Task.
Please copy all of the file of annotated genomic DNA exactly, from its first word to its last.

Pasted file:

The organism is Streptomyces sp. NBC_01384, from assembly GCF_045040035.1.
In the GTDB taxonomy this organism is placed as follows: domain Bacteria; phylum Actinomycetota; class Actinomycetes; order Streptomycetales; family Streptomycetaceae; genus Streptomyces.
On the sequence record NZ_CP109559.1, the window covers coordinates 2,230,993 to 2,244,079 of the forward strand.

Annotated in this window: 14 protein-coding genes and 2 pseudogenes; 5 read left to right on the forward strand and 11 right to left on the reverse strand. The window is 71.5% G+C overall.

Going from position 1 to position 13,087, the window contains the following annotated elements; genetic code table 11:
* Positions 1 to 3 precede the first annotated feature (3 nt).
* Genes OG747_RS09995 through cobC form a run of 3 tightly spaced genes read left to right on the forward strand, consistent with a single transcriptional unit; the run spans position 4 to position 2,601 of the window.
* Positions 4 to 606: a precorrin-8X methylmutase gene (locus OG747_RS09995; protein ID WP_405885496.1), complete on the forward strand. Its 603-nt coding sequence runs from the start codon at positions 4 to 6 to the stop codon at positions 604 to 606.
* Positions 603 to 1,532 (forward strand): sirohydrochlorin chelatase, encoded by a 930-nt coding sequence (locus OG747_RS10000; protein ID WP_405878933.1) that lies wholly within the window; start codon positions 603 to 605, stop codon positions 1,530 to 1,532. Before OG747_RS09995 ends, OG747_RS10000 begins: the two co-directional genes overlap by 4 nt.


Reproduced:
The organism is Streptomyces sp. NBC_01384, from assembly GCF_045040035.1.
In the GTDB taxonomy this organism is placed as follows: domain Bacteria; phylum Actinomycetota; class Actinomycetes; order Streptomycetales; family Streptomycetaceae; genus Streptomyces.
On the sequence record NZ_CP109559.1, the window covers coordinates 2,230,993 to 2,244,079 of the forward strand.

Annotated in this window: 14 protein-coding genes and 2 pseudogenes; 5 read left to right on the forward strand and 11 right to left on the reverse strand. The window is 71.5% G+C overall.

Going from position 1 to position 13,087, the window contains the following annotated elements; genetic code table 11:
* Positions 1 to 3 precede the first annotated feature (3 nt).
* Genes OG747_RS09995 through cobC form a run of 3 tightly spaced genes read left to right on the forward strand, consistent with a single transcriptional unit; the run spans position 4 to position 2,601 of the window.
* Positions 4 to 606: a precorrin-8X methylmutase gene (locus OG747_RS09995; protein ID WP_405885496.1), complete on the forward strand. Its 603-nt coding sequence runs from the start codon at positions 4 to 6 to the stop codon at positions 604 to 606.
* Positions 603 to 1,532 (forward strand): sirohydrochlorin chelatase, encoded by a 930-nt coding sequence (locus OG747_RS10000; protein ID WP_405878933.1) that lies wholly within the window; start codon positions 603 to 605, stop codon positions 1,530 to 1,532. Before OG747_RS09995 ends, OG747_RS10000 begins: the two co-directional genes overlap by 4 nt.